Rate Hikes With This Growth? For Real?

The Bank of Canada maintains that rates are going higher.

Meanwhile, it just slashed Canada’s 2019 growth forecast by a not-so-paltry 0.40 percentage points.

Does that strike anyone as a mite bit inconsistent?

The Bank is now calling for just a 1.7% GDP gain this year. That’s pretty darned feeble. Bonsai trees and glaciers grow faster than 1.7% a year.

How Captain Poloz will manage to get rates near “neutral” (which is at least 75 bps higher by his estimate) with this kind of soggy growth is anyone’s guess.

He’s definitely battling history. As far back as StatsCan’s data goes (1981), the Bank’s policy rate has never ended the year higher when real GDP (in that year) grows less than 2.00%.

GDP-vs-Bank-of-Canada-Rate

So even if Poloz-the-positive does find a way to save face and coax the overnight rate higher, odds are against the Bank taking it more than a quarter point higher. And that’s exactly what financial markets are now pricing in for 2019, a quarter point bump.

Then of course comes 2020, a year that puts us nearer to (or smack dab in the the midst of) an economic slowdown, if not a recession. That’s assuming traders and economists are right — and when aren’t they right? (Other than that 50% of the time they’re not right.)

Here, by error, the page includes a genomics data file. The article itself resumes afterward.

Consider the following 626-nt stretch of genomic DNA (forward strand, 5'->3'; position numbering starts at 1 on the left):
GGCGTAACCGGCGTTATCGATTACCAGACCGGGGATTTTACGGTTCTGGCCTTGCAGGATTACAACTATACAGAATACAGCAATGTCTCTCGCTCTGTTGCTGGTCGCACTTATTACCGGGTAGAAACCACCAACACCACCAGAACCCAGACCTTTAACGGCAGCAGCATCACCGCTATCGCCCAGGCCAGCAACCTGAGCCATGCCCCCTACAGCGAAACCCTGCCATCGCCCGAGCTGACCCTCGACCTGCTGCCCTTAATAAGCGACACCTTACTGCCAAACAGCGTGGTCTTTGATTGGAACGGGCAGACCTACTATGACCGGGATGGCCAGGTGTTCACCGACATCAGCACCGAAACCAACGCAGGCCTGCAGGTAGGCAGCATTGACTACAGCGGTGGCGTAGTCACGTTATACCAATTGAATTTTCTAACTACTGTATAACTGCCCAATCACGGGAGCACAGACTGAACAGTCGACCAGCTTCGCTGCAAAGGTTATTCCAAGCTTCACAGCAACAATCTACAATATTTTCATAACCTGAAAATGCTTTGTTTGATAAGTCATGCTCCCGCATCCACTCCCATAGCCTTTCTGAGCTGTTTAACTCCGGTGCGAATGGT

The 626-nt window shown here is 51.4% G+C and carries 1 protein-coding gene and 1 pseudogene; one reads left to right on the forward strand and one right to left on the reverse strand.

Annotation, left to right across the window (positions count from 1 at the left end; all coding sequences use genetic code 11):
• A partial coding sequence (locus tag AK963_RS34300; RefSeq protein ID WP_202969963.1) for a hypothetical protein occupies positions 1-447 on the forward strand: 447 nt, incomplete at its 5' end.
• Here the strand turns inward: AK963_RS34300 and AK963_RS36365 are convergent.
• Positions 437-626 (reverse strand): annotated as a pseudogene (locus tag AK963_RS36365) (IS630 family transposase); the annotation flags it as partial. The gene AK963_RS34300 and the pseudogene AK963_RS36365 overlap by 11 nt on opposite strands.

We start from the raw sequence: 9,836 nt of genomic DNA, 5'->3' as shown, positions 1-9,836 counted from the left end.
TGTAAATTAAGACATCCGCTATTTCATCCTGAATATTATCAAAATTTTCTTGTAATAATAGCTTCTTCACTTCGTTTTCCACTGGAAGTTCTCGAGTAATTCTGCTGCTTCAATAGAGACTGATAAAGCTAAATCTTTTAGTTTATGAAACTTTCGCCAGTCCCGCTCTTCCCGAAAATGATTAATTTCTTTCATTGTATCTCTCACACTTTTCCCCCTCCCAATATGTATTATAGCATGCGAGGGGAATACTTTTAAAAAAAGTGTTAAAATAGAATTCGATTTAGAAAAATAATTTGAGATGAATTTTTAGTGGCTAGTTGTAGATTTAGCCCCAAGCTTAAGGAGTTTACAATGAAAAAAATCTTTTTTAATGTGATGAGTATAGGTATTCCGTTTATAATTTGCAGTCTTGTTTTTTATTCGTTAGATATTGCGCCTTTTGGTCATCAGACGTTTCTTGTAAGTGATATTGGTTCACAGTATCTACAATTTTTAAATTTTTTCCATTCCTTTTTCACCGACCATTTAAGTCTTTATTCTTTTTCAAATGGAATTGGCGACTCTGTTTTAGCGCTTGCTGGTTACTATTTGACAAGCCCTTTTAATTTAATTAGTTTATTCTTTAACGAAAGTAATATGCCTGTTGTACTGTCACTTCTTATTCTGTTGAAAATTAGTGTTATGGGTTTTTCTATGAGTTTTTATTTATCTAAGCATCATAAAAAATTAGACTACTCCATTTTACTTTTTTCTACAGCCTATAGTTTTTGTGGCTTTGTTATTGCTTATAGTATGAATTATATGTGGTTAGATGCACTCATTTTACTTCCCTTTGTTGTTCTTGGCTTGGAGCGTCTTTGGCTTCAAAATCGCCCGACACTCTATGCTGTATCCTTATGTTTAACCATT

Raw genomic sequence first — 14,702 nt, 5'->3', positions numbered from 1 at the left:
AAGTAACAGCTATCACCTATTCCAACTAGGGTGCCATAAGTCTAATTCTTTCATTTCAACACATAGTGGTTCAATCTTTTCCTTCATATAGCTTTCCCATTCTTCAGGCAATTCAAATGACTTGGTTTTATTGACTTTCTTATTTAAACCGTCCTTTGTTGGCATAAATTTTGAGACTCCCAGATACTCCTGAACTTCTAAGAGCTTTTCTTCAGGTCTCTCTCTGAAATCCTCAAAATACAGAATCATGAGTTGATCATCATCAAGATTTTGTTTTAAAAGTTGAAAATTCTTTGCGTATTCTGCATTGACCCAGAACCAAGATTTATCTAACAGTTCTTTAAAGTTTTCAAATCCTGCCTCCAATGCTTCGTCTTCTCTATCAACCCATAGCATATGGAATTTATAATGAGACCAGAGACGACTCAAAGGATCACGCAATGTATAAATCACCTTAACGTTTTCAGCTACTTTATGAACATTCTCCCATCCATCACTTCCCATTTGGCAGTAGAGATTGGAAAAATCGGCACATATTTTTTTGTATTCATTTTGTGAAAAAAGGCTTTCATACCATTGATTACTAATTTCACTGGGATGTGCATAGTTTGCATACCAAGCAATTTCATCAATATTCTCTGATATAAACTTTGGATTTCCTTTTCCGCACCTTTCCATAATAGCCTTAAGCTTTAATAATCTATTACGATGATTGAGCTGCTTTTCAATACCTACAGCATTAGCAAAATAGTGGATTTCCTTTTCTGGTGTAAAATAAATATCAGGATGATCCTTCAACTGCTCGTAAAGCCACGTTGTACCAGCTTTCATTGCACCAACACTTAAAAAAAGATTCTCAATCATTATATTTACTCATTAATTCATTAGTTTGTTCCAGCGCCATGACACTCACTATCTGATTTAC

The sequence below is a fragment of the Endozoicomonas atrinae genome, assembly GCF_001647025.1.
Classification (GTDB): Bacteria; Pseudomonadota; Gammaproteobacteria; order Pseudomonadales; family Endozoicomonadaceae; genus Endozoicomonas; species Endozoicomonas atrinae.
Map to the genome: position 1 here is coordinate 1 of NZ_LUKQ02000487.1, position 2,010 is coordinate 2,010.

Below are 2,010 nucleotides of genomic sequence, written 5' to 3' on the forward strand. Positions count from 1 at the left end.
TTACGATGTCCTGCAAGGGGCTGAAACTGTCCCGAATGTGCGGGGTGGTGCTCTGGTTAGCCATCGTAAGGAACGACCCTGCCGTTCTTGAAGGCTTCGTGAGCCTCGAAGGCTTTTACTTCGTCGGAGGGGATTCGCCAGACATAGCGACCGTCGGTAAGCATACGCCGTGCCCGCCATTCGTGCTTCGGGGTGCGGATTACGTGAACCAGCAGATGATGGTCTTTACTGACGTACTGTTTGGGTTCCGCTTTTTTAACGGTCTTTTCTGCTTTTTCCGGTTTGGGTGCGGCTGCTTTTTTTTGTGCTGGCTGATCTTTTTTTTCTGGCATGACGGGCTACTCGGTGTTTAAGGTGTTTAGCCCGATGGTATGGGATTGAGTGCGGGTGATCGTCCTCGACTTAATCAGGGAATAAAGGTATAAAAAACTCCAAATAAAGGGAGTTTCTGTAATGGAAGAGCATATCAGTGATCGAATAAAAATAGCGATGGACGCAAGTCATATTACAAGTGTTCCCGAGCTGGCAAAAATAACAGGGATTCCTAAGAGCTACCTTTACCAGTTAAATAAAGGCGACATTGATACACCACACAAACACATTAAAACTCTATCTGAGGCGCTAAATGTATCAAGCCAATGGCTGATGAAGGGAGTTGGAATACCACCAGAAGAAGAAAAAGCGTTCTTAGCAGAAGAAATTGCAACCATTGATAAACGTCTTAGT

All of this should inspire more Canadians to consider floating-rate mortgages…just in time for variable discounts to shrink.



4 Comments

  • Becka Martin says:

    I read a post that half of Canadians are living paycheque to paycheque. How do these people afford higher rates? I don’t think the Bank of Canada can go much higher.

    • The Spy says:

      Hi Becka, This is largely why the Bank of Canada says its rate hikes are 50% more effective at slowing the economy today, compared to past decades.

  • James Turner says:

    With each passing week I feel like we’re nearing the end of this rate-hike cycle. The way things are going I’m starting to agree with some of those rogue economists who forecasted rate CUTS by year-end or early 2020. Although I hope I’m wrong, since that doesn’t bode well for the overall economy in a year’s time.

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